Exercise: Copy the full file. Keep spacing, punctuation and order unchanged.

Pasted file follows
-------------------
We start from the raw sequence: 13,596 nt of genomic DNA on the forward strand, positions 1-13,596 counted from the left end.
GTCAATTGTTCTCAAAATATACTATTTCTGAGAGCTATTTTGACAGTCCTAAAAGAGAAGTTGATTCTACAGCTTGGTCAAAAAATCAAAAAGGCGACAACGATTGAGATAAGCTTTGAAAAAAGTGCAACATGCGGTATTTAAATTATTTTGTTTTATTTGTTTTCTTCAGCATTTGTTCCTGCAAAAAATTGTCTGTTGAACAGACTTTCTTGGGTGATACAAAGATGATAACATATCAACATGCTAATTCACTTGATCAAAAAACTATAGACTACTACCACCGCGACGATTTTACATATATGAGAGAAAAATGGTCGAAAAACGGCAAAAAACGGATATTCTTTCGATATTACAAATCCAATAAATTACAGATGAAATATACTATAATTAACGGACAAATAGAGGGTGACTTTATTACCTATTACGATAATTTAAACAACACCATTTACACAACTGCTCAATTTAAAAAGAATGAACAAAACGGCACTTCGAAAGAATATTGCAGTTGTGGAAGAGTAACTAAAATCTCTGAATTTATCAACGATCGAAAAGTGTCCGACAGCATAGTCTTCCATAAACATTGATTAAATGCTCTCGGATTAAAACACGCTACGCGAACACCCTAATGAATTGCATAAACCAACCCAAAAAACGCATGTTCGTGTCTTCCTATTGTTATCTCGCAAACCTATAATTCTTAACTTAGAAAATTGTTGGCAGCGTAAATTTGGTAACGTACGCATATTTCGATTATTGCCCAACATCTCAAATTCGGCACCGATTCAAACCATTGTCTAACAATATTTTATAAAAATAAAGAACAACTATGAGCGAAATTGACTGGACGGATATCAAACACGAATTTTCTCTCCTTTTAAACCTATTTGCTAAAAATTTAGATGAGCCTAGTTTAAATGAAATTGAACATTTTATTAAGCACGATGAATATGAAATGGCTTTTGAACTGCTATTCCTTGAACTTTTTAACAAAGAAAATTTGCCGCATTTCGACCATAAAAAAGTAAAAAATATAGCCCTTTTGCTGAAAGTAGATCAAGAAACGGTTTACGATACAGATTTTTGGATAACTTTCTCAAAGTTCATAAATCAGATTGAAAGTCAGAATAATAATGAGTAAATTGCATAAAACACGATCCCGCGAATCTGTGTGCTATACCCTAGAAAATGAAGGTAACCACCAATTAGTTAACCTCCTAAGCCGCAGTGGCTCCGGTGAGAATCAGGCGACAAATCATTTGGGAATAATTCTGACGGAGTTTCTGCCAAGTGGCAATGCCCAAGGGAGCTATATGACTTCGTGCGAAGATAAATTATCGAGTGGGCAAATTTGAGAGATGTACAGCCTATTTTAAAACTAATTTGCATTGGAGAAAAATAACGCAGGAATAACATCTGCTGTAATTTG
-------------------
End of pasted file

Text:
We start from the raw sequence: 13,596 nt of genomic DNA on the forward strand, positions 1-13,596 counted from the left end.
GTCAATTGTTCTCAAAATATACTATTTCTGAGAGCTATTTTGACAGTCCTAAAAGAGAAGTTGATTCTACAGCTTGGTCAAAAAATCAAAAAGGCGACAACGATTGAGATAAGCTTTGAAAAAAGTGCAACATGCGGTATTTAAATTATTTTGTTTTATTTGTTTTCTTCAGCATTTGTTCCTGCAAAAAATTGTCTGTTGAACAGACTTTCTTGGGTGATACAAAGATGATAACATATCAACATGCTAATTCACTTGATCAAAAAACTATAGACTACTACCACCGCGACGATTTTACATATATGAGAGAAAAATGGTCGAAAAACGGCAAAAAACGGATATTCTTTCGATATTACAAATCCAATAAATTACAGATGAAATATACTATAATTAACGGACAAATAGAGGGTGACTTTATTACCTATTACGATAATTTAAACAACACCATTTACACAACTGCTCAATTTAAAAAGAATGAACAAAACGGCACTTCGAAAGAATATTGCAGTTGTGGAAGAGTAACTAAAATCTCTGAATTTATCAACGATCGAAAAGTGTCCGACAGCATAGTCTTCCATAAACATTGATTAAATGCTCTCGGATTAAAACACGCTACGCGAACACCCTAATGAATTGCATAAACCAACCCAAAAAACGCATGTTCGTGTCTTCCTATTGTTATCTCGCAAACCTATAATTCTTAACTTAGAAAATTGTTGGCAGCGTAAATTTGGTAACGTACGCATATTTCGATTATTGCCCAACATCTCAAATTCGGCACCGATTCAAACCATTGTCTAACAATATTTTATAAAAATAAAGAACAACTATGAGCGAAATTGACTGGACGGATATCAAACACGAATTTTCTCTCCTTTTAAACCTATTTGCTAAAAATTTAGATGAGCCTAGTTTAAATGAAATTGAACATTTTATTAAGCACGATGAATATGAAATGGCTTTTGAACTGCTATTCCTTGAACTTTTTAACAAAGAAAATTTGCCGCATTTCGACCATAAAAAAGTAAAAAATATAGCCCTTTTGCTGAAAGTAGATCAAGAAACGGTTTACGATACAGATTTTTGGATAACTTTCTCAAAGTTCATAAATCAGATTGAAAGTCAGAATAATAATGAGTAAATTGCATAAAACACGATCCCGCGAATCTGTGTGCTATACCCTAGAAAATGAAGGTAACCACCAATTAGTTAACCTCCTAAGCCGCAGTGGCTCCGGTGAGAATCAGGCGACAAATCATTTGGGAATAATTCTGACGGAGTTTCTGCCAAGTGGCAATGCCCAAGGGAGCTATATGACTTCGTGCGAAGATAAATTATCGAGTGGGCAAATTTGAGAGATGTACAGCCTATTTTAAAACTAATTTGCATTGGAGAAAAATAACGCAGGAATAACATCTGCTGTAATTTG